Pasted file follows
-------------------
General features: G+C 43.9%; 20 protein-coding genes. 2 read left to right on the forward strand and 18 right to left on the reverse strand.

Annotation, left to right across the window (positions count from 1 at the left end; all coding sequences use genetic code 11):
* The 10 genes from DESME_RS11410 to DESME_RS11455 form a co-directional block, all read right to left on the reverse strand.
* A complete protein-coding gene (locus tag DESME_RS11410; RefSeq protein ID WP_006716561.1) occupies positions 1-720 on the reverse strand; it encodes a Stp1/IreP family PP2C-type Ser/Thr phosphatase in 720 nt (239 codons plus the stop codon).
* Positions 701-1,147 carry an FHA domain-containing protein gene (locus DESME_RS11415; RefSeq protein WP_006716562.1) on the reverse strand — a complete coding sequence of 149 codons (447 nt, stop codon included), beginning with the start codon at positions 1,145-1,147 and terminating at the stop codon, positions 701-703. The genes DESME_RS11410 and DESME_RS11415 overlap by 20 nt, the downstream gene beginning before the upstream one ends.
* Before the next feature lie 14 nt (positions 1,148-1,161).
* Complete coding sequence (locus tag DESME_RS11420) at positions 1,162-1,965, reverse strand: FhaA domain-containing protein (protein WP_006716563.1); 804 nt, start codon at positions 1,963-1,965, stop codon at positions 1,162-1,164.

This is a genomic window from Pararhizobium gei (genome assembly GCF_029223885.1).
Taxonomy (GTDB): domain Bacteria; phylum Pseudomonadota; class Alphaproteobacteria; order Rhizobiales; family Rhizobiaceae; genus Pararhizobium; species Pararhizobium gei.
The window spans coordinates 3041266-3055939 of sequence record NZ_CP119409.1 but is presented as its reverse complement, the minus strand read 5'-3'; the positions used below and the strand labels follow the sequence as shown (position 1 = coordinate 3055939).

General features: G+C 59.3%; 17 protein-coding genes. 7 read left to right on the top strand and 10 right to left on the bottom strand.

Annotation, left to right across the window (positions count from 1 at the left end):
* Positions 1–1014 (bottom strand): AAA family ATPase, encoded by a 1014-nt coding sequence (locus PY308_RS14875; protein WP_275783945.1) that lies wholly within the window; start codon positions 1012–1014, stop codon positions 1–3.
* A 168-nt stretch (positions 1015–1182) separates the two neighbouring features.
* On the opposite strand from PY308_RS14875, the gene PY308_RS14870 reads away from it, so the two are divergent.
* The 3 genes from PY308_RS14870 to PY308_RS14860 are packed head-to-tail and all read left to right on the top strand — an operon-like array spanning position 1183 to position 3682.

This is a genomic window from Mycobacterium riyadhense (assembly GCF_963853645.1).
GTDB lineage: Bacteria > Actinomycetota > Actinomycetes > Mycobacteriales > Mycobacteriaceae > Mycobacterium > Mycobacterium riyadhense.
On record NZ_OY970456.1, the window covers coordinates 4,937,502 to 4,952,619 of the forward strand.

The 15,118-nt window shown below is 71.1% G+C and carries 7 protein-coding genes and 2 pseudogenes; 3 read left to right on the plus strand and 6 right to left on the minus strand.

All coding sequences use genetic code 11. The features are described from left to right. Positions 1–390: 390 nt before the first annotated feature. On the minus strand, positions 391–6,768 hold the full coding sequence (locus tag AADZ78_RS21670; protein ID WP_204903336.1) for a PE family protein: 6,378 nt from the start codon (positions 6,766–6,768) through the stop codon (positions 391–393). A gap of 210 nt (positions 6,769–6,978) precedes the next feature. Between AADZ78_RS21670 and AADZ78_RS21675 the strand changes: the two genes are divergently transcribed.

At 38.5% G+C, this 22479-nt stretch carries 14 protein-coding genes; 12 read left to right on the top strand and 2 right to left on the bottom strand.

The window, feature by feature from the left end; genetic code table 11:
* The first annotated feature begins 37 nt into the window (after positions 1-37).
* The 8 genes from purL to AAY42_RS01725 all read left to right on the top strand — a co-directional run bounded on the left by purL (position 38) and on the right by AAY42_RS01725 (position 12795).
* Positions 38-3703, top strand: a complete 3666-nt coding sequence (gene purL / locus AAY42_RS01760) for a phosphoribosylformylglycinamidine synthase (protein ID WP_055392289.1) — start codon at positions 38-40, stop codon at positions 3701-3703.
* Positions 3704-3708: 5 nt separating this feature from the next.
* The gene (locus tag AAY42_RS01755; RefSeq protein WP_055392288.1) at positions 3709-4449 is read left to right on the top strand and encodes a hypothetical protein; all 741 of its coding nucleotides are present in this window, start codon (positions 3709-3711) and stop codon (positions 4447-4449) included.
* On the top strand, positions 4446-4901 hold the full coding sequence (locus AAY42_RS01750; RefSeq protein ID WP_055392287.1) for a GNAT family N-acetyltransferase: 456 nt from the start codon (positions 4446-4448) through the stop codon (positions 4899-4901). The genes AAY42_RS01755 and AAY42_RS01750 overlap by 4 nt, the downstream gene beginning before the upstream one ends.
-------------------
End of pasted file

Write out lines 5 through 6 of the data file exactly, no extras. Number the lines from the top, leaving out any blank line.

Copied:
* Positions 701-1,147 carry an FHA domain-containing protein gene (locus DESME_RS11415; RefSeq protein WP_006716562.1) on the reverse strand — a complete coding sequence of 149 codons (447 nt, stop codon included), beginning with the start codon at positions 1,145-1,147 and terminating at the stop codon, positions 701-703. The genes DESME_RS11410 and DESME_RS11415 overlap by 20 nt, the downstream gene beginning before the upstream one ends.
* Before the next feature lie 14 nt (positions 1,148-1,161).